So, in order to understand how to monastasize each day, [01:26:30] how to weave practice into the ordinary activities of life, I have a program on the internet that we call the Life Practice Program, so if you just put in my name, Shinzen Young, and Life Practice Program, that’s gonna pop up. That landing page is self-explanatory, so you can go there and that will help you do the sort of day to day practice, so it’s the Life Practice Program. Shinzen Young’s Life Practice Program. Then most people [01:27:00] cannot get away from retreats, even one day retreats. What to say residential retreats.

How do we bring retreats to the people of the world? Well, I have an idea how to do that. We pipe it to you in very manageable modules. Four hour modules. That’s called the Home Practice Program, and if you go there, wherever you may live in the world, you can do retreats without having to leave your [01:27:30] family or your work or your community, so there’s the home practice program for that component. If you want to learn techniques, I have this grid that basically covers all the meditation techniques in the world. I call it Ultra: The Universal Library for Training Attention, and if you want to learn those techniques, there’s an app that is about to be released called Bright Mind, [01:28:00] and Bright Mind … It’s self-explanatory. You just get it and you’ll learn dozens and dozens of the techniques that I typically teach people.

If you want to learn techniques and if you want to affiliate with a community and if you want to learn how to be a coach of mindfulness, you go to UnifiedMindfulness.com, Julianna Ray’s website. [01:28:30] She does my community … A lot of the community development and the training of facilitators. As soon as you learn some techniques, we will teach you how to teach others, and that’s actually one of the best ways to deepen your practice. So, you’ve got the Bright Mind app. It’s gonna be released probably within the next few days or weeks. Not quite sure, [01:29:00] but they have a website. You’ve got the Life Practice Program, the Home Practice Program, and then the hub, which is UnifiedMindfulness.com to find community and also to … That’s to get support, including support of a personal coach, and that’s also to learn to give support.

Those are the resources and I refer to my approach as unified [01:29:30] mindfulness just to have a name. The unified means that I try to point out the connections between all the different forms of contemplative practice. Not just within the three vehicles of Buddhism, but broadly including Christian, Islamic, Native American and other tribal practices. Jewish and so forth. I see the world’s contemplative traditions as a unified whole [01:30:00] and that unification can be seen by being clear about the ways in which the different approaches relate to each other. I’ve created what an information scientist would call an ontology of contemplative approaches. An ontology is like a taxonomy. It’s like a classification system, but with an added feature, that relationships between the elements are made clear.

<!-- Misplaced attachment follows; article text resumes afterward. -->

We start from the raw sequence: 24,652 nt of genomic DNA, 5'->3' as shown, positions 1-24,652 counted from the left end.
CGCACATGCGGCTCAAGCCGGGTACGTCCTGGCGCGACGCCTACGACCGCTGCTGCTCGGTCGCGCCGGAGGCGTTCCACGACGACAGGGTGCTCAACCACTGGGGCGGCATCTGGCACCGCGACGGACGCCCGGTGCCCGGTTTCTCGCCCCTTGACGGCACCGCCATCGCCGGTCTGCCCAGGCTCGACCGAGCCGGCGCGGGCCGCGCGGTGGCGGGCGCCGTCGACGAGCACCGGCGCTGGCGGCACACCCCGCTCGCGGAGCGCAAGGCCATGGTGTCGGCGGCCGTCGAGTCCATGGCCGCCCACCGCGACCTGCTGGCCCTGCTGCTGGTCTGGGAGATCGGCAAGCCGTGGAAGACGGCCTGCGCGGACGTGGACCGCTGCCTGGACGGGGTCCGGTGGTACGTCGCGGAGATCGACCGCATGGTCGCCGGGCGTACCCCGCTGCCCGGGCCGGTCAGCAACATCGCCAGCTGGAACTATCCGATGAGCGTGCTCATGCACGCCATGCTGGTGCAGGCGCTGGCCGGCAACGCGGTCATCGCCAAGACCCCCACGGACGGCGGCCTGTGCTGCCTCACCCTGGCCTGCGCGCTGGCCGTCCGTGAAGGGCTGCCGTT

[01:30:30] You get a unified knowledge map. That’s technically called an ontology in modern computer science information systems, so I’ve been influenced by these notions and I’ve created what I believe is an ontology of the world’s contemplative traditions. Just to have a name for it, I call it unified mindfulness. That’s sort of the moniker, and then the programs that I mentioned, Life Practice [01:31:00] Program, Home Practice Program, the Bright Mind app and Julianna’s facilitator program at Unified Mindfulness Hub, which is UnifiedMindfulness.com.

That’s the delivery system that’s a pretty inexpensive and available to anyone, but it doesn’t have to be my approaches. The elements, life practice … I’m sorry, retreat practice, [01:31:30] life practice, getting support, giving support. Those elements will be present in any organization that is teaching these things, and you find the organization that has the vibe that appeals to you and you’re good to go.

Noah Rasheta:                      Awesome. I love that, and for those how are listening live, I will be posting these links on the podcast [01:32:00] interview page, so if you’re listening later, if you’re not listening live or watching live, you’ll be able to scroll down. You’ll see an entire transcript of our conversation and I will have links at the bottom where you can find Shinzen’s book, Shinzen’s website and all of that information. So, thank you very much again for taking the time to join us, to be on the podcast to spend some time discussing these concepts [01:32:30] with me. It’s been a fun conversation. Any last goodbye to anyone listening live and then I’ll shut off the live portion of this.

Shinzen Young:                    I would say my valediction is there’s good news. You can be 10 times happier than you would’ve ever imagined with a reasonable allocation of time and energy.

Noah Rasheta:                      [01:33:00] Great. Thank you very much. Thank you to those of you who joined us live, watching this today. This will be uploaded to the Secular Buddhism podcast as audio. The Secular Buddhism YouTube channel as a video so you can rewatch it, and it will sit on our Facebook page in this same format so you could go back and rewatch anything that you may have missed, so thank you to those of you who joined us life.

Shinzen Young:                    Thank you to you, [01:33:30] Noah, for this great work. This is [crosstalk 01:33:33] …

Noah Rasheta:    Oh, thank you. Thank you.